Companies in administration: an overview. slaughter and may DECEMBER 2011

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1 Companies in administration: an overview slaughter and may DECEMBER 2011

2 Contents 1. Appointment Effect of appointment on management and directors powers Role of administrator Effect of administration on contracts Impact on company pension schemes Bringing the administration to an end 05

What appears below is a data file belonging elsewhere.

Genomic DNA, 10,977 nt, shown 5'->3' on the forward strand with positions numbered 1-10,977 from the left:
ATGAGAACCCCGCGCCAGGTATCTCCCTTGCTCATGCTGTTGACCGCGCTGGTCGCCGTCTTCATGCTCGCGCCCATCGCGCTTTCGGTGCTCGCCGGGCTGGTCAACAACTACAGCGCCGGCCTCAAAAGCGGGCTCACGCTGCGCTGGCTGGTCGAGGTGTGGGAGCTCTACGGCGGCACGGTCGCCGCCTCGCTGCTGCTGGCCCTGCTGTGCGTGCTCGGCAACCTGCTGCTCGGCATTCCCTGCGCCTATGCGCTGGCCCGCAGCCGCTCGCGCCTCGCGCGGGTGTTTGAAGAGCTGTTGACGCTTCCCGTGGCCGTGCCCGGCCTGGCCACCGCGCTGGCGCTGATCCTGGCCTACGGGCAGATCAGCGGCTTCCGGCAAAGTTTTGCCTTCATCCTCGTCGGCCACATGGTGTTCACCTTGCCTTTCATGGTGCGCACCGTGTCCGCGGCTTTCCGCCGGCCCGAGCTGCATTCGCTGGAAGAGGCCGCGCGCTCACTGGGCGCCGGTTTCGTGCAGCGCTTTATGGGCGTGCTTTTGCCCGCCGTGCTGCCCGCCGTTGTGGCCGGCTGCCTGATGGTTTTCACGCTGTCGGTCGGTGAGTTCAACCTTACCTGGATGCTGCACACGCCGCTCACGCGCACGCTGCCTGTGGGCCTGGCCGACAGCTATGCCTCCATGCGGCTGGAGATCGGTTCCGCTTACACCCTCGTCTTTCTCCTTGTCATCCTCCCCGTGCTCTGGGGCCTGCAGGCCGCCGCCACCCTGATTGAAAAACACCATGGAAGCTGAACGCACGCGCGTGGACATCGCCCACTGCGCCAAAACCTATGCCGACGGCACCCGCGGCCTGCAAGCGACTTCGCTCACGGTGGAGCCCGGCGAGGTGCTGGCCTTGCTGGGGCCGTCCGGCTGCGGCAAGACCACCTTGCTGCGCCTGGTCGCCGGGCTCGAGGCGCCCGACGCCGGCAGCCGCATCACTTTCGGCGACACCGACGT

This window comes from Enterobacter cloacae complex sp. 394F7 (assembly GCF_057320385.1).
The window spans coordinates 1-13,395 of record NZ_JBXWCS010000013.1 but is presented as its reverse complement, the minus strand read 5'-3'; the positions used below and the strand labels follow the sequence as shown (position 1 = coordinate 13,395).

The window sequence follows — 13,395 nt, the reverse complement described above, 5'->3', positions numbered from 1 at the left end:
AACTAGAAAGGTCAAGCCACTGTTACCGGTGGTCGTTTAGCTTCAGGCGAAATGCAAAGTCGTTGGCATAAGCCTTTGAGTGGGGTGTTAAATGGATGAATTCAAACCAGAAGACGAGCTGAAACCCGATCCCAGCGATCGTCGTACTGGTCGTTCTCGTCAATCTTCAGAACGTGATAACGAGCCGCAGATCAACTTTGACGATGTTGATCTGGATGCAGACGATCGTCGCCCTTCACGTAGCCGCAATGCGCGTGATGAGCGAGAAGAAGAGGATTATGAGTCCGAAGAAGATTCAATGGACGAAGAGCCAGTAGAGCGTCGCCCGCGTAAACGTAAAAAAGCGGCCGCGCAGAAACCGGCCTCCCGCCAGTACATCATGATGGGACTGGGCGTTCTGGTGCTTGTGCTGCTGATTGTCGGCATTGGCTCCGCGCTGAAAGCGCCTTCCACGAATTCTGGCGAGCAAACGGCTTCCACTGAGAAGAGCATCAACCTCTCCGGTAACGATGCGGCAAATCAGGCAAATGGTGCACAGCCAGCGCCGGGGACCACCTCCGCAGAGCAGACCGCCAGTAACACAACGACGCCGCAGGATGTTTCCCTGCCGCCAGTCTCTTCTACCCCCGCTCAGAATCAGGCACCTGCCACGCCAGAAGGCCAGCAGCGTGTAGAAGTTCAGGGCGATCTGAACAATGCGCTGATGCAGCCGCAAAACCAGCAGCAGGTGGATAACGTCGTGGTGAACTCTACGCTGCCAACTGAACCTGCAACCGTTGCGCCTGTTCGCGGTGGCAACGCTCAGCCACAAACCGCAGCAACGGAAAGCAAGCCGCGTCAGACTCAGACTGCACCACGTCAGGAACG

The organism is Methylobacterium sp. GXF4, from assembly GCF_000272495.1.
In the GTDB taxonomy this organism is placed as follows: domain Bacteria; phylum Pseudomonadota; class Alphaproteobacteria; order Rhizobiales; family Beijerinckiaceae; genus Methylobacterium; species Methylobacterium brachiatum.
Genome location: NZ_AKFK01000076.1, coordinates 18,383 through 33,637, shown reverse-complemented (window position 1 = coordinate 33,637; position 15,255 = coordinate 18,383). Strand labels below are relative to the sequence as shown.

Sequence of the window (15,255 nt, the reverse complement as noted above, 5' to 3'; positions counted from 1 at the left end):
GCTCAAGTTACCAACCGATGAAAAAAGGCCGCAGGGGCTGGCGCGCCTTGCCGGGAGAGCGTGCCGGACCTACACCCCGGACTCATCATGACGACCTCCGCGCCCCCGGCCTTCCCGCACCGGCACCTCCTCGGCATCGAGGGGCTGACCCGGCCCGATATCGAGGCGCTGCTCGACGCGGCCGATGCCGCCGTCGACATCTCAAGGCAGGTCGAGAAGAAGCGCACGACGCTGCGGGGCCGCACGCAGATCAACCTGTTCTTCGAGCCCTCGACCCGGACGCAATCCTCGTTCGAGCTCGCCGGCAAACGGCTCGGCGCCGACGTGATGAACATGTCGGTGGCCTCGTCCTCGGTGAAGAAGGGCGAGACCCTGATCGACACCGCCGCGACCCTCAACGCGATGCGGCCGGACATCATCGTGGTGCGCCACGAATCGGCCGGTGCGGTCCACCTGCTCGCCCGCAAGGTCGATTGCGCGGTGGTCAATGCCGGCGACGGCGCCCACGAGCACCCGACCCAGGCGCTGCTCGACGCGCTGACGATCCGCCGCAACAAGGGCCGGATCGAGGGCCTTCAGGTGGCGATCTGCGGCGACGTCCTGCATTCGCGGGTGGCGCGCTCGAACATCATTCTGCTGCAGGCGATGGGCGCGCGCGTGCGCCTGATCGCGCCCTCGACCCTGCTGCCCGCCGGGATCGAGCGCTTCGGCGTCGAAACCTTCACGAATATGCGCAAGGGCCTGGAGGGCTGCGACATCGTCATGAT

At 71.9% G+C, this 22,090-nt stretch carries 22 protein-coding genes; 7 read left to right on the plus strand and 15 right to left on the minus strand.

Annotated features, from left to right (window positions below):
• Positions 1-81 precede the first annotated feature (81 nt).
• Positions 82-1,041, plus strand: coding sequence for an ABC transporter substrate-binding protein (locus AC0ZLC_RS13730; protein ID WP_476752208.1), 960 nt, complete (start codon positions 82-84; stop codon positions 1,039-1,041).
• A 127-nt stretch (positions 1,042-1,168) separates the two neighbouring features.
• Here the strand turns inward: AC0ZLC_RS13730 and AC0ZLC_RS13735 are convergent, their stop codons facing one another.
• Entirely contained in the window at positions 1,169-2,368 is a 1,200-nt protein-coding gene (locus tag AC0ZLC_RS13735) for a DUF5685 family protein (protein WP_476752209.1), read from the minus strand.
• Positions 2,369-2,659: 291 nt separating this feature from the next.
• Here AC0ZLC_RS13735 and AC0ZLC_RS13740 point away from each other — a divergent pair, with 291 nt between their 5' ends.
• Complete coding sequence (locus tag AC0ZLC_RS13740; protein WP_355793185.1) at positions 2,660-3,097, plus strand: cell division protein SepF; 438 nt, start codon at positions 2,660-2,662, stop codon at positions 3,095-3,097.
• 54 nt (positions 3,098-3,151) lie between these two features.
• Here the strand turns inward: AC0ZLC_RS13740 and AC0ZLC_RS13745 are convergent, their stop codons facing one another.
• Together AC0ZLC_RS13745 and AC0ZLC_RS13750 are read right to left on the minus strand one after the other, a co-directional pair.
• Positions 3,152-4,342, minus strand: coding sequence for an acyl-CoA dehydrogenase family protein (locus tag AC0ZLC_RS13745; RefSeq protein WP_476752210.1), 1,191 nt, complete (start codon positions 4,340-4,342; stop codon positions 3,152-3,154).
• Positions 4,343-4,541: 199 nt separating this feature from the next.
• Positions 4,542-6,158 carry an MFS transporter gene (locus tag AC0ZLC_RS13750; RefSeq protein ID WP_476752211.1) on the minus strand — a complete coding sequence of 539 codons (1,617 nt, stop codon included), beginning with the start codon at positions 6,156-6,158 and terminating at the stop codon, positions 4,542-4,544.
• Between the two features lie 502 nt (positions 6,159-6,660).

3 Introduction This note provides an overview of what happens to a company when it goes into administration. It briefly summarises the mechanics of the appointment of an administrator before considering such matters as the impact on management and the directors powers, the administrator s role and the effect of administration on the company s contracts. 1. Appointment 1.1 Procedure An administrator may be appointed either by applying to the court for an administration order or by filing papers with the court documenting an out of court appointment. A modified form of the procedure is used for failing banks and building societies and specific entities such as the utilities companies. For practical purposes it is common for more than one administrator to be appointed to the company, in which case they will normally agree to act jointly and separately. A court-based appointment will usually be made by the company s directors or creditors. An out of court appointment may be made by the company or its directors or by a secured creditor who is the holder of a qualifying floating charge ( QFC ). For a charge to be a qualifying floating charge it must either alone or with other charges held by the same person constitute a charge over the whole, or substantially the whole, of the company s property. For applications other than by a QFC holder, it will be necessary to show that the company is or is likely to become unable to pay its debts. A QFC holder, in contrast, is able to appoint an administrator at any time when an event has occurred that would allow him to enforce his charge (usually where there has been a default under a loan agreement). Note that in a courtbased application, even if the relevant criteria are satisfied, the court still has discretion as to whether or not to make the administration order. In all cases, the proposed administrator must provide an opinion that the statutory purpose of administration (set out as a cascade of objectives in the Insolvency Act 1986) is reasonably likely to be achieved. The primary objective is the rescue of the company as a going concern. Only if this is not reasonably practicable, or there would be a better result for the creditors as a whole, does the second objective apply. The second objective is to achieve a better result for the creditors as a whole than would be likely if the company were wound up without first being in administration; for example, by continuing to trade and then selling the business or parts of it as a going concern. Only if the second objective is not reasonably practicable does the third objective, of realising the company s property for the benefit of one or more secured or preferential creditors, apply. SLAUGHTER AND MAY 01